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Education & Skills

The London Intelligence – Issue 2

Education & Skills

London’s pupils continue to outperform the English average at Key Stage 4 – by almost half a grade per entry – but performance dips by the time they take A-Levels and other level 3 qualifications. Provisional figures show apprenticeship starts have fallen in London compared to last year, compounded by a low achievement rate for the capital.

Key Stage 4 Achievements

London schools are continuing to outperform the English average at Key Stage 4. Pupils are now assessed through ‘Attainment 8’ and ‘Progress 8’, measuring how they perform in eight different subjects, and how they are progressing compared to expectations (see technical appendix). The first year these are used in isolation shows the attainment gap persisting: London pupils score over 4 points better on the A8 measure than English pupils as a whole (equating to half a grade per exam).

Progress 8 statistics also paint a positive picture- they are the only region where pupils progress significantly more than expected. A score of 0.22 contrasted to the national average of -0.03, although some boroughs, such as Lambeth and Lewisham, saw below expected progression.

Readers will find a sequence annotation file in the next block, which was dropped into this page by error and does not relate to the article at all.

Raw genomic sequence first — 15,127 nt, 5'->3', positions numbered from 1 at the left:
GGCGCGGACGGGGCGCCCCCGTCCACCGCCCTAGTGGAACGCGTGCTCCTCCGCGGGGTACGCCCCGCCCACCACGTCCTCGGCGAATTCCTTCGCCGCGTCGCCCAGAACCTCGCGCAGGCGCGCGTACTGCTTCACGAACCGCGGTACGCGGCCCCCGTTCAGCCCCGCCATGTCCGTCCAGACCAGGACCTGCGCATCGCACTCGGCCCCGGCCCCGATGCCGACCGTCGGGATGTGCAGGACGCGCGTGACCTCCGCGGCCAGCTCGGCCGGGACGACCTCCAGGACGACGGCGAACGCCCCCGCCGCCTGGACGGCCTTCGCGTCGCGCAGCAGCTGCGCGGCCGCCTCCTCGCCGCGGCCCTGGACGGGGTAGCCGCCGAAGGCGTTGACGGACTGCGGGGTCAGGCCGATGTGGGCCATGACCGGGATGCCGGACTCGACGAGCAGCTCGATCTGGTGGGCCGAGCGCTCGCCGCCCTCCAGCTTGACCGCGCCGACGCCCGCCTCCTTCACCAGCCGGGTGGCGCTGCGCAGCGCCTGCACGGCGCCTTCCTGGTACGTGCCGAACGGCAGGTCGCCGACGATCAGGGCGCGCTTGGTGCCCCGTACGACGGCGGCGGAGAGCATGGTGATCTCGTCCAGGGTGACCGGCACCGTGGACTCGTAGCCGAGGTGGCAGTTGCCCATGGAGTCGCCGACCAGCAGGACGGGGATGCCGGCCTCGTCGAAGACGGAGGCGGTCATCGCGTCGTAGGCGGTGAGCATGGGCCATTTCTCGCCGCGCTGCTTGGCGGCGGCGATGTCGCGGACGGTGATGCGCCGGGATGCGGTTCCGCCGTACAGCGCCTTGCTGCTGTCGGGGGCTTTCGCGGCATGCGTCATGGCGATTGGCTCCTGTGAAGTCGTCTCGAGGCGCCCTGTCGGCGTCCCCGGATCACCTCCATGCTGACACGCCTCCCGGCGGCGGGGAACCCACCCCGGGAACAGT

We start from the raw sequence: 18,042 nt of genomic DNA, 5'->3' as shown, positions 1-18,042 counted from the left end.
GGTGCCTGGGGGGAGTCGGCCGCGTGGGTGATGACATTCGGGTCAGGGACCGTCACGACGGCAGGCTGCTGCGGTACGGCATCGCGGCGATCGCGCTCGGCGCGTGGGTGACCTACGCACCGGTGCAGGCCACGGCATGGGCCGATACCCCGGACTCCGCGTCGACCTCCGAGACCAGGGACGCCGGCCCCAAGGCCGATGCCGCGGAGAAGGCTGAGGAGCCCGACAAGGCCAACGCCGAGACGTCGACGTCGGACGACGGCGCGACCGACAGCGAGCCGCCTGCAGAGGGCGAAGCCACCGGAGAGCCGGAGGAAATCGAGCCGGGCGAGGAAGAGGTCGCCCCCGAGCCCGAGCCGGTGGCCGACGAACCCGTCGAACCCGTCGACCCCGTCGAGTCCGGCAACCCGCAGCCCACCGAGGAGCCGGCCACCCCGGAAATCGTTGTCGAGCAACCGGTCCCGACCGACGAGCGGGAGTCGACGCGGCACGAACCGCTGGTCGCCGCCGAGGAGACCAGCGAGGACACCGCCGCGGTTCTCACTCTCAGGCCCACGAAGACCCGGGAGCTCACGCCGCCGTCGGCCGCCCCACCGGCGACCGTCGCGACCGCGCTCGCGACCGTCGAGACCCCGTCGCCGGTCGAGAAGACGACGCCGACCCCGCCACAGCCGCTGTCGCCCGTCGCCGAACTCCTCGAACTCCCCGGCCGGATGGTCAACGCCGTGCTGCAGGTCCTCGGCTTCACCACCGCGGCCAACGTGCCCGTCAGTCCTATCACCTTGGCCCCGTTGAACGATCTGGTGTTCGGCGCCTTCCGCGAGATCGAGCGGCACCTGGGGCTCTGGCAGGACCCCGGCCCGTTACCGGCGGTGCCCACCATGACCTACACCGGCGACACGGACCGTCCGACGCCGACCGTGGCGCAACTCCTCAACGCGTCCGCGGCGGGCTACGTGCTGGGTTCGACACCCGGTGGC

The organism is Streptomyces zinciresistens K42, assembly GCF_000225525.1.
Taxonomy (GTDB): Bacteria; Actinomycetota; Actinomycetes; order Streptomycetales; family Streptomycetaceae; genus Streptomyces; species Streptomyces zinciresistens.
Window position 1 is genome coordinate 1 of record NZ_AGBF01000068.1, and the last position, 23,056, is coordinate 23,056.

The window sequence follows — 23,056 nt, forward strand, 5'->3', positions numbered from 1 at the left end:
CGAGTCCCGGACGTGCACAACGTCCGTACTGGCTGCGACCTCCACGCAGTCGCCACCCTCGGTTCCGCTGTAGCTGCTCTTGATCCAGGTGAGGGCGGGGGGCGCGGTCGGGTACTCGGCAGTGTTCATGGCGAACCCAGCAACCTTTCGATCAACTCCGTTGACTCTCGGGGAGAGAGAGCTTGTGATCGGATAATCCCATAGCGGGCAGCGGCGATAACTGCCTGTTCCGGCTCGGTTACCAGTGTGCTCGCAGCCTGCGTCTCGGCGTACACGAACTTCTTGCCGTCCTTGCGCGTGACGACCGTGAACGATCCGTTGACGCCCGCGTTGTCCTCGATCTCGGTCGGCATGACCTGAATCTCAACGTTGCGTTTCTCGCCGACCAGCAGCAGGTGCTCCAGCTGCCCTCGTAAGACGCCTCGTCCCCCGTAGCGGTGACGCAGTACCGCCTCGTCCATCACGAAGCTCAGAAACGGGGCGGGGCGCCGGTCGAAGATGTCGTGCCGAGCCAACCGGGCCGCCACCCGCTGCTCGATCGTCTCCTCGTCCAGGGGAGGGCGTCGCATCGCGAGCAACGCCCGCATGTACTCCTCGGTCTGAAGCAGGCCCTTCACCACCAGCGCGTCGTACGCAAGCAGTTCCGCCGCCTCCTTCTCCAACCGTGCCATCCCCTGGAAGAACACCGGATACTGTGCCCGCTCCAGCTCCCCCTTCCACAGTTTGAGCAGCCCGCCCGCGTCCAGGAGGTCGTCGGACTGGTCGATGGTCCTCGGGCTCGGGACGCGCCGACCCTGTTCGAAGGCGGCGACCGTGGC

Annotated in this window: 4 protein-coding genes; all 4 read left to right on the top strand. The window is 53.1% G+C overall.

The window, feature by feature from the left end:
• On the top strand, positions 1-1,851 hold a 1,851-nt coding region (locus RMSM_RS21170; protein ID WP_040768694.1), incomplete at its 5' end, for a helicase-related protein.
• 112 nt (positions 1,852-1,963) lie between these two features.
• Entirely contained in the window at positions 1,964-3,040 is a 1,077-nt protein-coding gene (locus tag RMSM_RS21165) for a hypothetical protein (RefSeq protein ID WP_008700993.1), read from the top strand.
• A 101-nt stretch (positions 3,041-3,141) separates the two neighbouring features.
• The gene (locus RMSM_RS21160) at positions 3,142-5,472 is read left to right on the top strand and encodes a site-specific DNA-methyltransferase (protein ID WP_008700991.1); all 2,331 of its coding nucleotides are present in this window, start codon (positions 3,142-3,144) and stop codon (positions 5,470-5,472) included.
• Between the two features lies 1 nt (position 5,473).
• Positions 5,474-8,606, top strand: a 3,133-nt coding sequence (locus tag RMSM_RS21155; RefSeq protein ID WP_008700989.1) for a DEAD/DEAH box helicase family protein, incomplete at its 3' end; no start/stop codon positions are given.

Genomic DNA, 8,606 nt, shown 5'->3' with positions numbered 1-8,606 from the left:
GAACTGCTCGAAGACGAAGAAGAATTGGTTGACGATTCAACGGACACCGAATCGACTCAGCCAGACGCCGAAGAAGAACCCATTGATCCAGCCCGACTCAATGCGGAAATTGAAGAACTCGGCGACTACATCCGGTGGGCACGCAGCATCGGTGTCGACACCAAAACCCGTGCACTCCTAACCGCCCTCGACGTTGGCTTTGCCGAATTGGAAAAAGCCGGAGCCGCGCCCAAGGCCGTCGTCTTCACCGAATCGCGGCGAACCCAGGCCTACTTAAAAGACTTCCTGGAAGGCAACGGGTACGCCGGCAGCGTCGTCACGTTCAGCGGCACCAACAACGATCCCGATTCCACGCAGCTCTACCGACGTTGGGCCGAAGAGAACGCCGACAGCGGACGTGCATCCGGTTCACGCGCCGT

Data from previous years suggest that pupils on free schools meals (i.e. those from disadvantaged backgrounds) underperform in terms of attainment and progress, but continue to do better in London schools than across England, and the same applied for pupils from black and ethnic minority communities.

The drop off in attainment for 2016/17 is largely due to the tougher GCSE exams introduced last year, and so not too much should be read into this. The headline story with education in the capital remains unchanged: poor, ethnic minority pupils do a bit better than elsewhere. This is partly due to the distinctive nature of immigration to London. And in part due to improvements in the city’s primary schools which began decades ago. Despite doing better than England, recent research shows London is mid-ranking compared to other education systems worldwide. So this data is no cause for complacency in the capital.

Sam Sims, Research Fellow at Education Datalab, and Associate at Centre for London

Key Stage 4 Destinations

Data on what pupils do after Key Stage 4 show that many more London pupils (67 per cent) go on to sixth form study in schools or sixth form colleges, compared to England as a whole (52 per cent). Conversely, London pupils are less likely to go to further education colleges, or to take up apprenticeships, suggesting a bias in the capital towards academic rather than vocational pathways.

Key Stage 5 Achievements